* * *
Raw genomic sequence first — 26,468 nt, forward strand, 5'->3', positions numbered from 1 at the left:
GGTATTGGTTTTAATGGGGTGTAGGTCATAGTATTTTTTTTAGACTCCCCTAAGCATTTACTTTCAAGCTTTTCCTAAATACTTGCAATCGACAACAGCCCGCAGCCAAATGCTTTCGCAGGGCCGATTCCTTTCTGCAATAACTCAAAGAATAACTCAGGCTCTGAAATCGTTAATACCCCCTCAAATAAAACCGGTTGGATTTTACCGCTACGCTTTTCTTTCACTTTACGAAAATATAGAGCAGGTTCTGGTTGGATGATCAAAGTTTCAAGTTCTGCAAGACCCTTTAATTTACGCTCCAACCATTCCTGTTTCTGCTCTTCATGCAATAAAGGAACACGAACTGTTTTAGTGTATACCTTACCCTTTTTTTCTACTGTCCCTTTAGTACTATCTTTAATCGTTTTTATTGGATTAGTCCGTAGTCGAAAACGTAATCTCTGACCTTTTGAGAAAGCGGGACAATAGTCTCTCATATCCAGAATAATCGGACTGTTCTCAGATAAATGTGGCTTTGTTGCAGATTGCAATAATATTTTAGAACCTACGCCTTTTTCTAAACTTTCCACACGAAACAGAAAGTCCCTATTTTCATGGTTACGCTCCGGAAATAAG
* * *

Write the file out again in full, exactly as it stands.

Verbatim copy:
Raw genomic sequence first — 26,468 nt, forward strand, 5'->3', positions numbered from 1 at the left:
GGTATTGGTTTTAATGGGGTGTAGGTCATAGTATTTTTTTTAGACTCCCCTAAGCATTTACTTTCAAGCTTTTCCTAAATACTTGCAATCGACAACAGCCCGCAGCCAAATGCTTTCGCAGGGCCGATTCCTTTCTGCAATAACTCAAAGAATAACTCAGGCTCTGAAATCGTTAATACCCCCTCAAATAAAACCGGTTGGATTTTACCGCTACGCTTTTCTTTCACTTTACGAAAATATAGAGCAGGTTCTGGTTGGATGATCAAAGTTTCAAGTTCTGCAAGACCCTTTAATTTACGCTCCAACCATTCCTGTTTCTGCTCTTCATGCAATAAAGGAACACGAACTGTTTTAGTGTATACCTTACCCTTTTTTTCTACTGTCCCTTTAGTACTATCTTTAATCGTTTTTATTGGATTAGTCCGTAGTCGAAAACGTAATCTCTGACCTTTTGAGAAAGCGGGACAATAGTCTCTCATATCCAGAATAATCGGACTGTTCTCAGATAAATGTGGCTTTGTTGCAGATTGCAATAATATTTTAGAACCTACGCCTTTTTCTAAACTTTCCACACGAAACAGAAAGTCCCTATTTTCATGGTTACGCTCCGGAAATAAG